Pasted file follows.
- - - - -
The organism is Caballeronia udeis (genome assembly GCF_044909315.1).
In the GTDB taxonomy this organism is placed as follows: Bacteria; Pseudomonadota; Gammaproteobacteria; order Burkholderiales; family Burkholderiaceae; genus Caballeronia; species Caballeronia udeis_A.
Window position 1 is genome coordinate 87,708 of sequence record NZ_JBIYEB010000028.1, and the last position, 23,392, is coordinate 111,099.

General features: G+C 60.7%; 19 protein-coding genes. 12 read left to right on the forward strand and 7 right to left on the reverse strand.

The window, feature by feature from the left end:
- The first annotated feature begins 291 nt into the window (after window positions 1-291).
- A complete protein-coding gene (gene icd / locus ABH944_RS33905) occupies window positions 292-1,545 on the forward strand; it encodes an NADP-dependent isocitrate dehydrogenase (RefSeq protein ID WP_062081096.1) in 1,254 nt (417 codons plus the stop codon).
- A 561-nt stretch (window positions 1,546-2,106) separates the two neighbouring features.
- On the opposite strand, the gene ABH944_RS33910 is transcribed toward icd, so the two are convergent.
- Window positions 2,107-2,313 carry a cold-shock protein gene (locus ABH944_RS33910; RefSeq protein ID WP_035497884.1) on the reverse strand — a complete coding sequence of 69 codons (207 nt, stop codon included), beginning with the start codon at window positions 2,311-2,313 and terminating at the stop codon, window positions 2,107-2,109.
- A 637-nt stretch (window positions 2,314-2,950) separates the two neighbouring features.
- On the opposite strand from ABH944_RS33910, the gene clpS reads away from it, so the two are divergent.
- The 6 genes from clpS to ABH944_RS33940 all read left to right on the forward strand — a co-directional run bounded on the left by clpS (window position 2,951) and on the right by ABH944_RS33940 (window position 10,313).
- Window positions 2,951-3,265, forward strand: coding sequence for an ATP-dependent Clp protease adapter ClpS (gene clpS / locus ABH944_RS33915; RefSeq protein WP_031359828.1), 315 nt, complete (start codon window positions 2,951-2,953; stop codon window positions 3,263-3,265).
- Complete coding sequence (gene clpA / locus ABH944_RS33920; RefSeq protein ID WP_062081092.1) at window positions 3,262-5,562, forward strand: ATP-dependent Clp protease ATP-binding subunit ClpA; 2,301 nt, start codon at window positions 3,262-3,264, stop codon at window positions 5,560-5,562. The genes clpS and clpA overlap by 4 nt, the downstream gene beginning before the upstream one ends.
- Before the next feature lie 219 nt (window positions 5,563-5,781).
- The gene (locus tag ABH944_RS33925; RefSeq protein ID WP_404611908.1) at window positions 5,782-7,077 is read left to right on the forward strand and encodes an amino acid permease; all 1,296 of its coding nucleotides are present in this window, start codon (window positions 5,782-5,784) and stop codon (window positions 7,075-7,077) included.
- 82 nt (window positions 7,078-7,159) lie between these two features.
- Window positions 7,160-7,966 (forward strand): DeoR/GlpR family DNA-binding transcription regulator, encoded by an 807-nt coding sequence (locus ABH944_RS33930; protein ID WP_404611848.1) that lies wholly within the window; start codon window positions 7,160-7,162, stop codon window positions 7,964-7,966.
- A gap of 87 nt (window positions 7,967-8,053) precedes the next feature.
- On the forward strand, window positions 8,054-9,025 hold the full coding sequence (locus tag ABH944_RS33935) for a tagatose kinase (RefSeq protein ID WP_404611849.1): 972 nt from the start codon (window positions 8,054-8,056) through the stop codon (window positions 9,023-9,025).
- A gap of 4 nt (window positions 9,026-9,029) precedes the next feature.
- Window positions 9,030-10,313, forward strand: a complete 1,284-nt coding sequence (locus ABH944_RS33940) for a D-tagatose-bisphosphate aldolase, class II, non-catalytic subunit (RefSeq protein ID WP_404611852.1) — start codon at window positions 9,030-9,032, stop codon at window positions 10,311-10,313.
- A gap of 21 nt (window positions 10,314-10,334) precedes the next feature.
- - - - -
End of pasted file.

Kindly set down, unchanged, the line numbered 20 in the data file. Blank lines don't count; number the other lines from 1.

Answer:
- A gap of 87 nt (window positions 7,967-8,053) precedes the next feature.